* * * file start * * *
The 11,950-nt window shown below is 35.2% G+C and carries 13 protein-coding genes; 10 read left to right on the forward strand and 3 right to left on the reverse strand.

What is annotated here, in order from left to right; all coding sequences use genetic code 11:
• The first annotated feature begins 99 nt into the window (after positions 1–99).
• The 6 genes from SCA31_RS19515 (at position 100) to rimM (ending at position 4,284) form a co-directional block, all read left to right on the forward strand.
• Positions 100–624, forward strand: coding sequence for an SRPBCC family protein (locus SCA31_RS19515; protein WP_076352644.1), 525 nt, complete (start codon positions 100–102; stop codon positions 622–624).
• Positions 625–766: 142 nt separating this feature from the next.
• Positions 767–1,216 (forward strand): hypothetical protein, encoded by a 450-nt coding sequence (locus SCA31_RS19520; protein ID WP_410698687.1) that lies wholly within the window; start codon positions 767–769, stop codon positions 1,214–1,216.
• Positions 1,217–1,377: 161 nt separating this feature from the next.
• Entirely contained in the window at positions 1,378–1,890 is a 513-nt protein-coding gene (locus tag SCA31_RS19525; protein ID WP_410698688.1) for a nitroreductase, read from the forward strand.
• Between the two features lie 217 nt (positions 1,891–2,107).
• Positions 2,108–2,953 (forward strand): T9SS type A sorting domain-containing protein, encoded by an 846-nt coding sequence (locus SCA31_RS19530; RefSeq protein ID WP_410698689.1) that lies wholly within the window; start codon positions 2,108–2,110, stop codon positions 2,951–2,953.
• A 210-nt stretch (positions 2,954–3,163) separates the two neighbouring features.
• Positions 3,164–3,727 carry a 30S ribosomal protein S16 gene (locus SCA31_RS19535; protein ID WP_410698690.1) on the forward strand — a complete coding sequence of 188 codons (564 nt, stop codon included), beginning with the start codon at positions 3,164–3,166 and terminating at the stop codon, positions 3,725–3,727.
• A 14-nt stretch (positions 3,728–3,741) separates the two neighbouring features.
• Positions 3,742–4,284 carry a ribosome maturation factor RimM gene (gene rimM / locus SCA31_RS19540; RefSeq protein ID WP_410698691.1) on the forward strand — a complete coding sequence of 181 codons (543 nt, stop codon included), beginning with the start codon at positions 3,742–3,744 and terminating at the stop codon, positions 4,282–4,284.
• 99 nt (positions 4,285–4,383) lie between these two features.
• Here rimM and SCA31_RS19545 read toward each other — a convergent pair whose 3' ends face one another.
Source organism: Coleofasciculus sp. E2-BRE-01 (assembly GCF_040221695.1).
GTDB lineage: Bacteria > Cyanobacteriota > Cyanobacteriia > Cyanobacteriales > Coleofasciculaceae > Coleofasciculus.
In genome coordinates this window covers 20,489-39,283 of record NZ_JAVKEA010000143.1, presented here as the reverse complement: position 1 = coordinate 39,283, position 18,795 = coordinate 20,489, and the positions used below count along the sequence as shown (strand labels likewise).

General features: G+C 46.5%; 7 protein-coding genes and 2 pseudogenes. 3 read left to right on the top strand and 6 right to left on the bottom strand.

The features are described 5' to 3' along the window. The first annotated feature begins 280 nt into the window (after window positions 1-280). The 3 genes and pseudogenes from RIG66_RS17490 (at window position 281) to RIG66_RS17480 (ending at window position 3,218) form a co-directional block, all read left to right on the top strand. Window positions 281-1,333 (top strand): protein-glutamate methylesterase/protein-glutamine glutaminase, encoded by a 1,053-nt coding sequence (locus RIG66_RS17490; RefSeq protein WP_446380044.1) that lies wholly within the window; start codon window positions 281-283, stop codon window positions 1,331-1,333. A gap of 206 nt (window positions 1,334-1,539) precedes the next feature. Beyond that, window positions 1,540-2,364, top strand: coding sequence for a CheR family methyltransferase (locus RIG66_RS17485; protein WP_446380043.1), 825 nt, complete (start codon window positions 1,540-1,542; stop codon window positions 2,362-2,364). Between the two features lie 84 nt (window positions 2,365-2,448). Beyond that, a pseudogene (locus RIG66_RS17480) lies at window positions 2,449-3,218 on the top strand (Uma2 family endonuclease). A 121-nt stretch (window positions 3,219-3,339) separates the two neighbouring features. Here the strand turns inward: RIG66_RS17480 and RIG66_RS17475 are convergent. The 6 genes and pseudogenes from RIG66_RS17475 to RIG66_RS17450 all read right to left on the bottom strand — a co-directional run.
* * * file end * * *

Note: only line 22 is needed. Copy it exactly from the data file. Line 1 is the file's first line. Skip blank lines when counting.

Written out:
The features are described 5' to 3' along the window. The first annotated feature begins 280 nt into the window (after window positions 1-280). The 3 genes and pseudogenes from RIG66_RS17490 (at window position 281) to RIG66_RS17480 (ending at window position 3,218) form a co-directional block, all read left to right on the top strand. Window positions 281-1,333 (top strand): protein-glutamate methylesterase/protein-glutamine glutaminase, encoded by a 1,053-nt coding sequence (locus RIG66_RS17490; RefSeq protein WP_446380044.1) that lies wholly within the window; start codon window positions 281-283, stop codon window positions 1,331-1,333. A gap of 206 nt (window positions 1,334-1,539) precedes the next feature. Beyond that, window positions 1,540-2,364, top strand: coding sequence for a CheR family methyltransferase (locus RIG66_RS17485; protein WP_446380043.1), 825 nt, complete (start codon window positions 1,540-1,542; stop codon window positions 2,362-2,364). Between the two features lie 84 nt (window positions 2,365-2,448). Beyond that, a pseudogene (locus RIG66_RS17480) lies at window positions 2,449-3,218 on the top strand (Uma2 family endonuclease). A 121-nt stretch (window positions 3,219-3,339) separates the two neighbouring features. Here the strand turns inward: RIG66_RS17480 and RIG66_RS17475 are convergent. The 6 genes and pseudogenes from RIG66_RS17475 to RIG66_RS17450 all read right to left on the bottom strand — a co-directional run.